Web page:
Flooded farmland outside of Sacramento, Calif., in late January 2017. Flooded farmland outside of Sacramento, Calif., in late January 2017. Credit: Carson Jeffres.
 
Groundwater has long been California’s hedge against drought. In an average year, California relies on groundwater for roughly 30 percent of its water supply. In dry years, such as the last five, this reliance can exceed 60 percent. But the state has not been sustainably managing its groundwater resources. 
 
California has been overdrafting its aquifers for decades. Annual overdraft — the average difference between what comes out of the ground and what goes back in — has been roughly 5 percent of annual water supply for at least the past 30 years. This deficit is causing land subsidence, harming aquifers and reducing the ability of groundwater basins to meet supply needs during drought. 
 
In 2014, the state legislature passed the Sustainable Groundwater Management Act, requiring groundwater managers to balance input and output in their basins by 2040. Meeting the act’s requirements will require reduced pumping and, where possible, increased recharge starting within the next five years. Neither will be easy to accomplish, and given the state’s current floodwater management strategies, ARs are unlikely to bail them out. That’s because flood infrastructure below dams and on undammed rivers usually routes floodwaters away from floodplains, where groundwater recharge would occur. 
 
Today, most groundwater recharge in rural areas, such as the Central Valley, comes by way of agricultural irrigation rather than infiltration of rainwater or floodwater. When ARs arrive and the rivers run full between the levees, there is limited capacity to move this water into aquifers. But views on this approach are stating to change. 
 
New dam systems are one alternative, although their feasibility suffers from multiple challenges. To begin with, most of the logical dam sites are already in use. Dams also come with a wide range of environmental problems that make them difficult to permit. Perhaps most important, large dams are very expensive and rely on substantial federal or state subsidies to make their water cost-effective for users, particularly for agricultural irrigators who account for roughly 80 percent of water use.
 
The most promising alternative to large, multipurpose dams is to operate existing infrastructure differently. In this effort, it is important to manage surface waters and groundwater conjunctively. This means, in part, transferring water from reservoirs into groundwater whenever possible, which leaves more space in reservoirs to capture flood flows while reducing impacts on water supply. It also means promoting recharge of aquifers during wet years. In the Sacramento Valley, for example, flood bypasses channel floodwaters and spread them across farm fields to protect cities, which allows for recharge of local groundwater basins during floods. In the San Joaquin Valley — where groundwater basins are in severe overdraft — farmers are taking advantage of this wet winter and irrigating their dormant orchards and unplanted fields to recharge aquifers. And some water districts in the San Joaquin Valley are diverting water into settling basins to bank it in their aquifers. All of these approaches reduce the demand to store water in reservoirs.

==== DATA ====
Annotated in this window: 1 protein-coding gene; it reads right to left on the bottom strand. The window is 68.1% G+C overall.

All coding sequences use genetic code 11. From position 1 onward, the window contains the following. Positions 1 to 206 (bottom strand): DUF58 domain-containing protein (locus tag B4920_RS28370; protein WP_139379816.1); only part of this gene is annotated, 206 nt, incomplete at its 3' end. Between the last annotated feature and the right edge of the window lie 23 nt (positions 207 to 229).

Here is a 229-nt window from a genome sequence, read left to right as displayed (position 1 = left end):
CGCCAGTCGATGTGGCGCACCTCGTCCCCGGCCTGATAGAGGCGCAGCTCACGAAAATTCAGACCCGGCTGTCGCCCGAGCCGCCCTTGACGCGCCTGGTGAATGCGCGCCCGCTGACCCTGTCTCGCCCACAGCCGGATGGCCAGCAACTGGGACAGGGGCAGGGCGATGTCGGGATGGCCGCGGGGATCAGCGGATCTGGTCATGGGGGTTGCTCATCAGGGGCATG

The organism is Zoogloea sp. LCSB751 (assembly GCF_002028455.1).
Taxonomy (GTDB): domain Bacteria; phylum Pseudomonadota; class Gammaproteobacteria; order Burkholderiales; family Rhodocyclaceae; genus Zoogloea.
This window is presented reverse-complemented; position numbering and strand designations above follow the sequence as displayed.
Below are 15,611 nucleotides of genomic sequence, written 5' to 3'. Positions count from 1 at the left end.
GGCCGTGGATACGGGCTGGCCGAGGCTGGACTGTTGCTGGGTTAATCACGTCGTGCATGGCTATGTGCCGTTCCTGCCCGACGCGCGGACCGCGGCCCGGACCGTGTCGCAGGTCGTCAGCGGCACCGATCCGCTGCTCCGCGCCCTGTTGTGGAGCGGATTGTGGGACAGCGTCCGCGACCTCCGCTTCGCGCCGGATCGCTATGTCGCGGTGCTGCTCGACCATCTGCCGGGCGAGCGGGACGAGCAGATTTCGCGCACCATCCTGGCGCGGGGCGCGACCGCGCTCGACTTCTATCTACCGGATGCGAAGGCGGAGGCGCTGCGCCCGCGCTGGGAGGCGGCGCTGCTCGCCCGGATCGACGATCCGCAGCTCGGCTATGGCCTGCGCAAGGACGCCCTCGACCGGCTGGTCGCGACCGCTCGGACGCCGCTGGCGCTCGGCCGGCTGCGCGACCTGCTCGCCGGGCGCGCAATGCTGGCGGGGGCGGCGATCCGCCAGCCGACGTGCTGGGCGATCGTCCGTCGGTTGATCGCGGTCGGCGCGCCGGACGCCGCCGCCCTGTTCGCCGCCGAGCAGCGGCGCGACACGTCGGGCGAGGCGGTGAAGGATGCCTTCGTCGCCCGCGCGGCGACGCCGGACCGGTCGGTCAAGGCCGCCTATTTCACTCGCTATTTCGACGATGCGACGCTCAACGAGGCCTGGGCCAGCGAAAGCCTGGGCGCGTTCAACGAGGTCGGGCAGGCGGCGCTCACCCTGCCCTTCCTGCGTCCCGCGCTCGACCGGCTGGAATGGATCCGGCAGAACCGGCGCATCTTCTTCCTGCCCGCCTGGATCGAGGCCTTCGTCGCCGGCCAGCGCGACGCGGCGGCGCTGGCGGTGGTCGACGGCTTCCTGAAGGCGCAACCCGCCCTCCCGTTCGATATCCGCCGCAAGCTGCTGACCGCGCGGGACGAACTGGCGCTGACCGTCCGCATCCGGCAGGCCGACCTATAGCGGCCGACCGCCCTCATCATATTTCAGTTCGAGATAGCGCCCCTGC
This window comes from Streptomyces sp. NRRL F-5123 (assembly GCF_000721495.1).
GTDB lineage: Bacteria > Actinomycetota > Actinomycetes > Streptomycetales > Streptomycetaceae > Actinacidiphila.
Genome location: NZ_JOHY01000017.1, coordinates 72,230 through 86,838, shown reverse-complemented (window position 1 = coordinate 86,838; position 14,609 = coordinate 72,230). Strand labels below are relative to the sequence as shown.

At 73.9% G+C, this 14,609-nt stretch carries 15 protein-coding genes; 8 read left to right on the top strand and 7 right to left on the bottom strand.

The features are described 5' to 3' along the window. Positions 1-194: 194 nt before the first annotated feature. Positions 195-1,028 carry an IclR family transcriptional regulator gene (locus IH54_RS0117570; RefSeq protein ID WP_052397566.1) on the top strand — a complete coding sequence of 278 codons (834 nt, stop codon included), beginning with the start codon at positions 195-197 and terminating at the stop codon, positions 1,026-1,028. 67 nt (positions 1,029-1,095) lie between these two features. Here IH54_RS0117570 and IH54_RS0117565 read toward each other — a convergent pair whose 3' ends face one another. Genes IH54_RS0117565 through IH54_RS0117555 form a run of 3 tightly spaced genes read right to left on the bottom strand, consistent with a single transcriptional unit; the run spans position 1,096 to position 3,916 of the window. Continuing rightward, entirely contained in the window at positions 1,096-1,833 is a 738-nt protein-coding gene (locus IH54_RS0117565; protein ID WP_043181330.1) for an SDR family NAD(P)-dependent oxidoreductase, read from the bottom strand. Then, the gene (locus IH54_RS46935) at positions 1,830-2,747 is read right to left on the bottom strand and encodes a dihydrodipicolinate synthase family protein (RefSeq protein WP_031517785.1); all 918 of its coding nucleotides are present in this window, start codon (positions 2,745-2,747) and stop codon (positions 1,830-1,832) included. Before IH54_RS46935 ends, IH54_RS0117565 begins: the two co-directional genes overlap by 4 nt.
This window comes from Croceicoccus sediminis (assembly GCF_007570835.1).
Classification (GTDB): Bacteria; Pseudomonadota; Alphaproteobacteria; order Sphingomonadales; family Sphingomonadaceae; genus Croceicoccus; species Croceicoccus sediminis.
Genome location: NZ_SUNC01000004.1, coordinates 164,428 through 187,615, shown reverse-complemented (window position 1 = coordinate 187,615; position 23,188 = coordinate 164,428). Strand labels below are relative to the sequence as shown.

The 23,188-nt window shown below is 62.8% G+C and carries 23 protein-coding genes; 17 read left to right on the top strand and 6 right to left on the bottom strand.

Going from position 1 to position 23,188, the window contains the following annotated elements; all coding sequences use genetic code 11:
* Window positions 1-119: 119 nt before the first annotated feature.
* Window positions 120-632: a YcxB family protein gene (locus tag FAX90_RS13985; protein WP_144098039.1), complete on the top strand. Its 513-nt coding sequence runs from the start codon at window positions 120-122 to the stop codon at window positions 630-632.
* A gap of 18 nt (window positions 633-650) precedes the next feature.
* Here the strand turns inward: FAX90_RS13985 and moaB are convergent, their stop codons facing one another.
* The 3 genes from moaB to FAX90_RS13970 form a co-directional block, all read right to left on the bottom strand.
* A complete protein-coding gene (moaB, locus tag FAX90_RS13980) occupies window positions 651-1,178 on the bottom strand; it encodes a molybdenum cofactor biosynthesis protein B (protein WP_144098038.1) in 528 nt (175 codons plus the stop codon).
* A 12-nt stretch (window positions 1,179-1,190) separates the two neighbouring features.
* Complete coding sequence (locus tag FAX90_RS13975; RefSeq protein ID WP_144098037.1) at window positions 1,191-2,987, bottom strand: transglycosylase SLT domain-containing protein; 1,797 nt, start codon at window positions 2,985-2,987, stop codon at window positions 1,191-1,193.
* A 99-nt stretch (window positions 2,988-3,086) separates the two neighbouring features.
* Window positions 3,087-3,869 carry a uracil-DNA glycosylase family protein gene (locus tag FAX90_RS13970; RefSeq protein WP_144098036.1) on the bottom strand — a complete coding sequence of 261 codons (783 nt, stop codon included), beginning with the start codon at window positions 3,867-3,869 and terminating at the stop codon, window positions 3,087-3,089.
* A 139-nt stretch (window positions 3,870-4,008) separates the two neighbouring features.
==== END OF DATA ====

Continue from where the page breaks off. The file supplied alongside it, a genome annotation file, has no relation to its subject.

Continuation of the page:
It is also time to end our reliance on early-20th century approaches to reservoir operations. NOAA, in partnership with the U.S. Geological Survey and the U.S. Army Corps of Engineers, is experimenting with forecast-based operations, rather than using rule-based operations. Improved forecast models that better predict the timing, location and intensity of ARs can guide reservoir operations to better balance water supply needs and flood risk. So far, this work is experimental; the consequences of getting it wrong are significant, but it holds great promise. 
 
These approaches — conjunctive management, increased groundwater recharge, and forecast-based operations — involve doing a better job with the infrastructure already in place, rather than creating complex, expensive and controversial new infrastructure. This is likely the most efficient way to adapt and take advantage of the occasional abundance of water from ARs.
 

Jeffrey Mount

Jeffrey Mount

Mount is a senior fellow at the Public Policy Institute of California Water Policy Center and professor emeritus of the Department of Earth and Planetary Sciences at the University of California, Davis. The views expressed are his own.

Friday, February 10, 2017 - 14:15